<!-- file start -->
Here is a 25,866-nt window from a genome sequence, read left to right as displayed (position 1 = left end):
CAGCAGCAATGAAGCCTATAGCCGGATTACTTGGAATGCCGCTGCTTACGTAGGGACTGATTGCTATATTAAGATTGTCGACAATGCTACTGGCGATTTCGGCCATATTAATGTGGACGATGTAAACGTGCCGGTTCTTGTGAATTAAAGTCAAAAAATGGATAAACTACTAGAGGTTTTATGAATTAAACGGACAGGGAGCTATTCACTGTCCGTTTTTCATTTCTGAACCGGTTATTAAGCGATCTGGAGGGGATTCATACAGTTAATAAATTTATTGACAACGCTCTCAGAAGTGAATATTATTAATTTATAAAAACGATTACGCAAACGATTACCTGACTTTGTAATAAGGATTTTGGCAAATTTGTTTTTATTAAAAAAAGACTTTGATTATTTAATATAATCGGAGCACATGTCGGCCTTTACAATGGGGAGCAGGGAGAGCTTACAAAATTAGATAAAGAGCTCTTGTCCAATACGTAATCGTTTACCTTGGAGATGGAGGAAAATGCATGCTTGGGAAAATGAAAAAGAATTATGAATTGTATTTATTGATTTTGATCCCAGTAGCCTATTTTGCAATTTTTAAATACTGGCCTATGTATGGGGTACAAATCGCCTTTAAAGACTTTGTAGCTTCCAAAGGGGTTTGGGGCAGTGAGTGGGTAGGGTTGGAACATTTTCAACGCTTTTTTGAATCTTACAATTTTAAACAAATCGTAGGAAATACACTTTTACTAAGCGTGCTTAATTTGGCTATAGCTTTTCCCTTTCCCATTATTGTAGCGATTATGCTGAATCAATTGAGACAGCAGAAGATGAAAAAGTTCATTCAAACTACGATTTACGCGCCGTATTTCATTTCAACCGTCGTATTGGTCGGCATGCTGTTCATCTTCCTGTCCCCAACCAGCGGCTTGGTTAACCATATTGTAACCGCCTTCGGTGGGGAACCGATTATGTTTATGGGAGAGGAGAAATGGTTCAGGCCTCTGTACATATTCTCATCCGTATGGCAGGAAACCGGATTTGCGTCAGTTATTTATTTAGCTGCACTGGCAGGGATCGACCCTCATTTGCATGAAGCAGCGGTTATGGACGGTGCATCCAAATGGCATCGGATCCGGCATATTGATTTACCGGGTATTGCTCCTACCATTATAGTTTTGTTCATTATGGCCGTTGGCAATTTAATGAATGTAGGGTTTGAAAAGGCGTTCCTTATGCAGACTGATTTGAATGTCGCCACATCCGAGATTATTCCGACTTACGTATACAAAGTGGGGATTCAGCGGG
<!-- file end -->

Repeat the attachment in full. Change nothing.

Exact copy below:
Here is a 25,866-nt window from a genome sequence, read left to right as displayed (position 1 = left end):
CAGCAGCAATGAAGCCTATAGCCGGATTACTTGGAATGCCGCTGCTTACGTAGGGACTGATTGCTATATTAAGATTGTCGACAATGCTACTGGCGATTTCGGCCATATTAATGTGGACGATGTAAACGTGCCGGTTCTTGTGAATTAAAGTCAAAAAATGGATAAACTACTAGAGGTTTTATGAATTAAACGGACAGGGAGCTATTCACTGTCCGTTTTTCATTTCTGAACCGGTTATTAAGCGATCTGGAGGGGATTCATACAGTTAATAAATTTATTGACAACGCTCTCAGAAGTGAATATTATTAATTTATAAAAACGATTACGCAAACGATTACCTGACTTTGTAATAAGGATTTTGGCAAATTTGTTTTTATTAAAAAAAGACTTTGATTATTTAATATAATCGGAGCACATGTCGGCCTTTACAATGGGGAGCAGGGAGAGCTTACAAAATTAGATAAAGAGCTCTTGTCCAATACGTAATCGTTTACCTTGGAGATGGAGGAAAATGCATGCTTGGGAAAATGAAAAAGAATTATGAATTGTATTTATTGATTTTGATCCCAGTAGCCTATTTTGCAATTTTTAAATACTGGCCTATGTATGGGGTACAAATCGCCTTTAAAGACTTTGTAGCTTCCAAAGGGGTTTGGGGCAGTGAGTGGGTAGGGTTGGAACATTTTCAACGCTTTTTTGAATCTTACAATTTTAAACAAATCGTAGGAAATACACTTTTACTAAGCGTGCTTAATTTGGCTATAGCTTTTCCCTTTCCCATTATTGTAGCGATTATGCTGAATCAATTGAGACAGCAGAAGATGAAAAAGTTCATTCAAACTACGATTTACGCGCCGTATTTCATTTCAACCGTCGTATTGGTCGGCATGCTGTTCATCTTCCTGTCCCCAACCAGCGGCTTGGTTAACCATATTGTAACCGCCTTCGGTGGGGAACCGATTATGTTTATGGGAGAGGAGAAATGGTTCAGGCCTCTGTACATATTCTCATCCGTATGGCAGGAAACCGGATTTGCGTCAGTTATTTATTTAGCTGCACTGGCAGGGATCGACCCTCATTTGCATGAAGCAGCGGTTATGGACGGTGCATCCAAATGGCATCGGATCCGGCATATTGATTTACCGGGTATTGCTCCTACCATTATAGTTTTGTTCATTATGGCCGTTGGCAATTTAATGAATGTAGGGTTTGAAAAGGCGTTCCTTATGCAGACTGATTTGAATGTCGCCACATCCGAGATTATTCCGACTTACGTATACAAAGTGGGGATTCAGCGGG